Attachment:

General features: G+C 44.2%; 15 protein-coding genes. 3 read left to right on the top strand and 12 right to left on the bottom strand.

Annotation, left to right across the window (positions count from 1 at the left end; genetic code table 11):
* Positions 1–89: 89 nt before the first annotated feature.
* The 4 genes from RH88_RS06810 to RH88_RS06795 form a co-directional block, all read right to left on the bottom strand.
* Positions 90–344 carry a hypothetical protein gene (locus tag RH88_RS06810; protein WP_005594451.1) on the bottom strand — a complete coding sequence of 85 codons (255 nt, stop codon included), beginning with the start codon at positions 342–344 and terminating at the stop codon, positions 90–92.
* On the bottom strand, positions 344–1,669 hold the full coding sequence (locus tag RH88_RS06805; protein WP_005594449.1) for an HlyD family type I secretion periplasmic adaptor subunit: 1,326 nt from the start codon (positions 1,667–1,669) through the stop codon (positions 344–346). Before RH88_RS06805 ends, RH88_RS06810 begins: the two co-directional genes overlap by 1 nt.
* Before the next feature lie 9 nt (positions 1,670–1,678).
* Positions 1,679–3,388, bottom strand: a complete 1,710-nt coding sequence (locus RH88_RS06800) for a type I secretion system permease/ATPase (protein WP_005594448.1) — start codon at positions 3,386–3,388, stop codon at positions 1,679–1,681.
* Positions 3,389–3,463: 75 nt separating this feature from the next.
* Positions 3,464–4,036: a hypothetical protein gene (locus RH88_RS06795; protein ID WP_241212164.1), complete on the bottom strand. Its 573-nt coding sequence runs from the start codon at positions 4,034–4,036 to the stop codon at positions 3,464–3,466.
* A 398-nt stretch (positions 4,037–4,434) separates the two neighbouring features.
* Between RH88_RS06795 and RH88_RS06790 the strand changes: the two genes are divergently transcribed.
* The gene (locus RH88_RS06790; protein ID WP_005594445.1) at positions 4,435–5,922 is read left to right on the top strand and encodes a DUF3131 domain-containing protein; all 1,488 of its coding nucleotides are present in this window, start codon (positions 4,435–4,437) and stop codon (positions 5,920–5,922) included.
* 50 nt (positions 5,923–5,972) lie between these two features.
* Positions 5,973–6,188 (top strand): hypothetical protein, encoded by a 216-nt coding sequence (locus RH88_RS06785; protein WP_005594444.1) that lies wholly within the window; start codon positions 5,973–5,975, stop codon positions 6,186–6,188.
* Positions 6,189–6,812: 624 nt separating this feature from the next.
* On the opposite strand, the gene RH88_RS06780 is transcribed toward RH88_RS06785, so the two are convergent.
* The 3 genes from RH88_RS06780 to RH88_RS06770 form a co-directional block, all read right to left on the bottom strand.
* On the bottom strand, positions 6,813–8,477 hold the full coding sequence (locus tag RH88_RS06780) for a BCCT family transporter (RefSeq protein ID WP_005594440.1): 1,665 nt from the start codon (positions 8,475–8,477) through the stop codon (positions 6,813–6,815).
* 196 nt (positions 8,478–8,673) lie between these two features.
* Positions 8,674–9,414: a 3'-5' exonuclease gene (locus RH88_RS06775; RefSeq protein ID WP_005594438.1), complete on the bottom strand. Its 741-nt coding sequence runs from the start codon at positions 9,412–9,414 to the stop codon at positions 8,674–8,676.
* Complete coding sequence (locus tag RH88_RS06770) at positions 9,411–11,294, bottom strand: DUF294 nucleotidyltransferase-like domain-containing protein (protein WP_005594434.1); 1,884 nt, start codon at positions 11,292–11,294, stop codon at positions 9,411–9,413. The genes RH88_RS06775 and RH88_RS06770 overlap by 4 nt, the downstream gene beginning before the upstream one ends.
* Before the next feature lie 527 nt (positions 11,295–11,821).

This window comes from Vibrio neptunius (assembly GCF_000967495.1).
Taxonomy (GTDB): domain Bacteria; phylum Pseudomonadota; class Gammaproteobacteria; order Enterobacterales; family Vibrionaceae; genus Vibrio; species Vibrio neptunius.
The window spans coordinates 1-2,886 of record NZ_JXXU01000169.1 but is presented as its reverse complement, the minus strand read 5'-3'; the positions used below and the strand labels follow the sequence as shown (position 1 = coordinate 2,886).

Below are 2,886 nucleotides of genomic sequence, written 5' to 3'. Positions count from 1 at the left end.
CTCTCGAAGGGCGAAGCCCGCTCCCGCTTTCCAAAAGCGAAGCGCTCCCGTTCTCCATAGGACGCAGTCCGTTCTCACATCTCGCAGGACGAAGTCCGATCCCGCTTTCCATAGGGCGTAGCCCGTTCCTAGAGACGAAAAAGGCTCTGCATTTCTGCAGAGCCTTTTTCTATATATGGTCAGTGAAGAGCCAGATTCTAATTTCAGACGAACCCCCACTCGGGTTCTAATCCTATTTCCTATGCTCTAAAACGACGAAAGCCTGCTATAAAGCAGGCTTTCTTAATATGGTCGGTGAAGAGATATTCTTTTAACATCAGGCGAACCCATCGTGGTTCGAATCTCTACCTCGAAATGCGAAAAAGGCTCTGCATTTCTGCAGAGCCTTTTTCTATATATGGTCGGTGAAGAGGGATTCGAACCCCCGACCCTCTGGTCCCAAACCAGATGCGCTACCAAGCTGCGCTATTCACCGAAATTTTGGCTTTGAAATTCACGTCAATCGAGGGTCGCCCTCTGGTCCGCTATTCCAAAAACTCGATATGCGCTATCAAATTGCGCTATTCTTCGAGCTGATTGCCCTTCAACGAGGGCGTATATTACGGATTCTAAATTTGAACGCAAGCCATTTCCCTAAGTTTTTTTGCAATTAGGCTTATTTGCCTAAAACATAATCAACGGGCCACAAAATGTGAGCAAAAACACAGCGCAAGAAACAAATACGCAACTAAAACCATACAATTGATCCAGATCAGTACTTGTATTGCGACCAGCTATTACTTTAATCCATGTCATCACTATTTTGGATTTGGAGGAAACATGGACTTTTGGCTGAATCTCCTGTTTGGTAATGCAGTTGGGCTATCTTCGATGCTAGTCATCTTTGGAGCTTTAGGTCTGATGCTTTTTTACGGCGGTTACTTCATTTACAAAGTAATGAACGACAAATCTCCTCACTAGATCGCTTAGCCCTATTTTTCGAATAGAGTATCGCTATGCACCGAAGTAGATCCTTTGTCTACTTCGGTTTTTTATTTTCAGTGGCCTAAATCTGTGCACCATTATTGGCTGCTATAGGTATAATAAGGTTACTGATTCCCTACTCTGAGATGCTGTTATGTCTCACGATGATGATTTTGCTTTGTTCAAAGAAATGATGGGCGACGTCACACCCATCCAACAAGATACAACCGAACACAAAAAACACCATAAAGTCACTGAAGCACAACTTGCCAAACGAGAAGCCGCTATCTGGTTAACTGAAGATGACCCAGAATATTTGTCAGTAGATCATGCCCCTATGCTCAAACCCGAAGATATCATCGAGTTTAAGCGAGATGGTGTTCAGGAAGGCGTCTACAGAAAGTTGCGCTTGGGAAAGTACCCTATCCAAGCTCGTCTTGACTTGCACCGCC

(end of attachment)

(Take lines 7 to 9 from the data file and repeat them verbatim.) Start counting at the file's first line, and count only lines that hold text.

* Before the next feature lie 9 nt (positions 1,670–1,678).
* Positions 1,679–3,388, bottom strand: a complete 1,710-nt coding sequence (locus RH88_RS06800) for a type I secretion system permease/ATPase (protein WP_005594448.1) — start codon at positions 3,386–3,388, stop codon at positions 1,679–1,681.
* Positions 3,389–3,463: 75 nt separating this feature from the next.